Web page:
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Sticks and Stones

3.87  ·  Rating details ·  47 Ratings  ·  5 Reviews
Great classic of American cultural history and important study of American architecture and civilization, still stimulating in its sweep and insights. Discusses the early New England towns, vernacular building, Colonial and Federal periods, Henry Hobson Richardson and other important architects of the late 19th century, the Classical Revival, up to the early 1920s. 21 illu ...more
Paperback, 113 pages
Published June 1st 1955 by Dover Publications (first published 1924)
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May 13, 2015 rated it it was amazing
Crisp, clear, engaging. A mixture of true architectural critique with a brilliant social history of the United States. A short read that's well worth it.
Nov 05, 2008 rated it it was amazing
Recommends it for: Dylan
Shelves: non-fiction
I was talking about this book one day and I was surprised that Brent actually knew who this guy was. Apparently he is a respected author.

These are essays on early American architecture, so its mostly focused on buildings in the northeastern portion of the United States.

Mumford is annoyed that these buildings are lazy imitations of European ideals, and that these buildings are not taking full advantage of the materials in their region.

Mumford looks at a building designed for civic use, like Penn
Nov 26, 2007 rated it really liked it
Recommends it for: urban planning/enviro folks
Shelves: history
mumford never disappoints. who else could write a book about the history of architecture that's as witty and interesting as it is prescient (e.g., he's critical of the suburbanization that was only barely beginning in the 1920s when he wrote this book)? he travels from early new england villages to booming new york, with smoe stops along the way, to make the point that we don't have to live on top of each other in hurried, unimaginative neighborhoods. though he romanticizes small town life he do ...more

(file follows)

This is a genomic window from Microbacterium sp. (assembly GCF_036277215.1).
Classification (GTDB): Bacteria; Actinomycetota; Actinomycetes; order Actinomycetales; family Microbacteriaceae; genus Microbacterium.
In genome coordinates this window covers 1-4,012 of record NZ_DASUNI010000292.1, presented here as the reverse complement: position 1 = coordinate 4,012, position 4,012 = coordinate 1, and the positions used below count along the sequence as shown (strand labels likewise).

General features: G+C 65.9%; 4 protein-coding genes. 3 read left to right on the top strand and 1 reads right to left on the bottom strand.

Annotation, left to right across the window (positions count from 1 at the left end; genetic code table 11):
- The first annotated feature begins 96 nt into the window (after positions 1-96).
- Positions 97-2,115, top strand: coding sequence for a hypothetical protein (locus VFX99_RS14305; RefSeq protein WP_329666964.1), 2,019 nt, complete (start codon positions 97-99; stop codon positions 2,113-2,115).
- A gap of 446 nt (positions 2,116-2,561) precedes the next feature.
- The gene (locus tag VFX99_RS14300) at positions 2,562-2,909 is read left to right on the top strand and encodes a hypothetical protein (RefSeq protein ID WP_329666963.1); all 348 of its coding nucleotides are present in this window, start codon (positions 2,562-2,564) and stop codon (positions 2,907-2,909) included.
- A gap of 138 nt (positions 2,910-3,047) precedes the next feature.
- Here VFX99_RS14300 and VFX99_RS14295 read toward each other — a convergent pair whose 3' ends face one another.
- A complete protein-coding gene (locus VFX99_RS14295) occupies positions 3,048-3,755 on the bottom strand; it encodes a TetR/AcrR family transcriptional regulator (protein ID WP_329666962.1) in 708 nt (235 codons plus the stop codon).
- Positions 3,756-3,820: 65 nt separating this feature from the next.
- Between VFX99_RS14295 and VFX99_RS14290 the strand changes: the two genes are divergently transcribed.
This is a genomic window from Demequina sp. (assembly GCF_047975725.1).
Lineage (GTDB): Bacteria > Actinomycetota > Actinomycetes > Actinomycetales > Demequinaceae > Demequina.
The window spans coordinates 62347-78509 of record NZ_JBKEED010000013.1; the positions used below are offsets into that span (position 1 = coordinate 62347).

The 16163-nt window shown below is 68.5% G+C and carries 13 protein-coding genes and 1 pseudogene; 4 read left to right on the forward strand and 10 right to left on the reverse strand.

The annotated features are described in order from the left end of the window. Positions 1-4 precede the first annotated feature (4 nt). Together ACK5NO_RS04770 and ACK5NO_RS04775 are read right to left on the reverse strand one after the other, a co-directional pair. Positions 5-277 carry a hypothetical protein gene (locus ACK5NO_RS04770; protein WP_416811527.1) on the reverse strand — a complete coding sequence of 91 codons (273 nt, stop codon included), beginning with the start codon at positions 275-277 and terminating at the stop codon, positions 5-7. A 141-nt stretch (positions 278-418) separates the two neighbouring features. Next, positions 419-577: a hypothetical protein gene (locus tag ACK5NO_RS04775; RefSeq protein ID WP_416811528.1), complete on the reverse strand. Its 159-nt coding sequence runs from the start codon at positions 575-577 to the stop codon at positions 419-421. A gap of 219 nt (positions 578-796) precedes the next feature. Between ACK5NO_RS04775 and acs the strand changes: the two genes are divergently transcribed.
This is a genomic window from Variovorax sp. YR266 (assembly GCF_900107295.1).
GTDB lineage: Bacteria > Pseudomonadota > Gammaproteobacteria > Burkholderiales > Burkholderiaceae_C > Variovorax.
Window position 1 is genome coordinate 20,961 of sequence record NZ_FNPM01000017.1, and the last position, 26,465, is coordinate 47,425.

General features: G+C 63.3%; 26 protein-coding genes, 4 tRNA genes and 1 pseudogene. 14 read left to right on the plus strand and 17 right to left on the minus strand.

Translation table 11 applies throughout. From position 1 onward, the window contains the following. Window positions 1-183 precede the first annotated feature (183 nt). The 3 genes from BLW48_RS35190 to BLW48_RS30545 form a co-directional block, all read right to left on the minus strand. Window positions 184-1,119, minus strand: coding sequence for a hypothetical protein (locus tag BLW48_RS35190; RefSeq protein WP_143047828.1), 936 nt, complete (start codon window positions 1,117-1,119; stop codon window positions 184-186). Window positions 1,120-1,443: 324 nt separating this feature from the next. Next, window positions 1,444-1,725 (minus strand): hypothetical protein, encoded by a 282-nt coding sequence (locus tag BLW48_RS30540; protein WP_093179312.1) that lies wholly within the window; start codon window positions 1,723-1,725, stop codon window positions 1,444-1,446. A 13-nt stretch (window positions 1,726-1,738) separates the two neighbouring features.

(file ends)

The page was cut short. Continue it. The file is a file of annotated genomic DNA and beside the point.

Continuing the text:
Maxwell Leer
Mar 14, 2007 is currently reading it
Amazing commentary on the decy of crafmanship, masonry and architectural form in the aftermath of the civil war. Mumford also raises critical points surrounding the effects of the gridiron plan in american cities: "Even today our parks our what our cities should be, and are not." Olmsted, Lloyd Wright, and others eerge as heroes in a disintegrated landscape, while others rushing to build in industrial or romantic forms collapse into bad judgement, mere facaderie, and hollow forms.
Jul 17, 2011 rated it it was ok
Hope springs eternal. Mumford may be recognized as a founding father in the urban planning field, but his writing style leaves so much to be desired.
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Lewis Mumford (October 19, 1895 – January 26, 1990) was an American historian and philosopher of technology and science. Particularly noted for his study of cities and urban architecture, he had a tremendously broad career as a writer that also included a period as an influential literary critic. Mumford was influenced by the work of Scottish theorist Sir Patrick Geddes.
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